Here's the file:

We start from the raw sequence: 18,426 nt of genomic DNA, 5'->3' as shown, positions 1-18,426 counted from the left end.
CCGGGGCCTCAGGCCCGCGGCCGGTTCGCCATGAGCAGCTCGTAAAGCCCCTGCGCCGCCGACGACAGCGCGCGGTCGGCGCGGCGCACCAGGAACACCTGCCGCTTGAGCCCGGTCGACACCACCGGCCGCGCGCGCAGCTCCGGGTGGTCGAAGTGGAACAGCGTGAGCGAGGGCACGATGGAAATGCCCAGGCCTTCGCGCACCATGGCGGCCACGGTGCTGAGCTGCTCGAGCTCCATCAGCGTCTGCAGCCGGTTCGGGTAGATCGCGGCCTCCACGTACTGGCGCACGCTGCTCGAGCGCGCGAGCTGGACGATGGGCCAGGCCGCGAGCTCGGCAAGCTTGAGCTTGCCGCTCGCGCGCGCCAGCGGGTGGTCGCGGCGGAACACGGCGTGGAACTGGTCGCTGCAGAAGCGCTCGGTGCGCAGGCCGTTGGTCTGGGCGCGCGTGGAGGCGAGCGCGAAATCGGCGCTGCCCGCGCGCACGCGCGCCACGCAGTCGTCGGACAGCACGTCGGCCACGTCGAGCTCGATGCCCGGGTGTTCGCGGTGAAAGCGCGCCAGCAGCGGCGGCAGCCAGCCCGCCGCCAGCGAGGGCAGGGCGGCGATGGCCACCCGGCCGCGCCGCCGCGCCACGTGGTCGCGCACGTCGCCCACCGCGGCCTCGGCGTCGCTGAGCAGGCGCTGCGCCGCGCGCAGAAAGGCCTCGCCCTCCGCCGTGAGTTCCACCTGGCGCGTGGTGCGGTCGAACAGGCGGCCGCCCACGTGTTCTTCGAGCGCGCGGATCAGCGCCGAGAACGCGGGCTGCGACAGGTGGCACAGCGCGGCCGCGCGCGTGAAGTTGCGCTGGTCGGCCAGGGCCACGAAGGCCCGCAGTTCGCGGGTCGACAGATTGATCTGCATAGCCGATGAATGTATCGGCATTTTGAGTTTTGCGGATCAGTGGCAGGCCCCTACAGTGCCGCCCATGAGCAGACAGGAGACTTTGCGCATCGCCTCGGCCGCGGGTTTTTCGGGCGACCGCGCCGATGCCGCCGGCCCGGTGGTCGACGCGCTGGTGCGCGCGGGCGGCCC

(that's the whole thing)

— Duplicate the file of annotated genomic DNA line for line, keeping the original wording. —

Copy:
We start from the raw sequence: 18,426 nt of genomic DNA, 5'->3' as shown, positions 1-18,426 counted from the left end.
CCGGGGCCTCAGGCCCGCGGCCGGTTCGCCATGAGCAGCTCGTAAAGCCCCTGCGCCGCCGACGACAGCGCGCGGTCGGCGCGGCGCACCAGGAACACCTGCCGCTTGAGCCCGGTCGACACCACCGGCCGCGCGCGCAGCTCCGGGTGGTCGAAGTGGAACAGCGTGAGCGAGGGCACGATGGAAATGCCCAGGCCTTCGCGCACCATGGCGGCCACGGTGCTGAGCTGCTCGAGCTCCATCAGCGTCTGCAGCCGGTTCGGGTAGATCGCGGCCTCCACGTACTGGCGCACGCTGCTCGAGCGCGCGAGCTGGACGATGGGCCAGGCCGCGAGCTCGGCAAGCTTGAGCTTGCCGCTCGCGCGCGCCAGCGGGTGGTCGCGGCGGAACACGGCGTGGAACTGGTCGCTGCAGAAGCGCTCGGTGCGCAGGCCGTTGGTCTGGGCGCGCGTGGAGGCGAGCGCGAAATCGGCGCTGCCCGCGCGCACGCGCGCCACGCAGTCGTCGGACAGCACGTCGGCCACGTCGAGCTCGATGCCCGGGTGTTCGCGGTGAAAGCGCGCCAGCAGCGGCGGCAGCCAGCCCGCCGCCAGCGAGGGCAGGGCGGCGATGGCCACCCGGCCGCGCCGCCGCGCCACGTGGTCGCGCACGTCGCCCACCGCGGCCTCGGCGTCGCTGAGCAGGCGCTGCGCCGCGCGCAGAAAGGCCTCGCCCTCCGCCGTGAGTTCCACCTGGCGCGTGGTGCGGTCGAACAGGCGGCCGCCCACGTGTTCTTCGAGCGCGCGGATCAGCGCCGAGAACGCGGGCTGCGACAGGTGGCACAGCGCGGCCGCGCGCGTGAAGTTGCGCTGGTCGGCCAGGGCCACGAAGGCCCGCAGTTCGCGGGTCGACAGATTGATCTGCATAGCCGATGAATGTATCGGCATTTTGAGTTTTGCGGATCAGTGGCAGGCCCCTACAGTGCCGCCCATGAGCAGACAGGAGACTTTGCGCATCGCCTCGGCCGCGGGTTTTTCGGGCGACCGCGCCGATGCCGCCGGCCCGGTGGTCGACGCGCTGGTGCGCGCGGGCGGCCC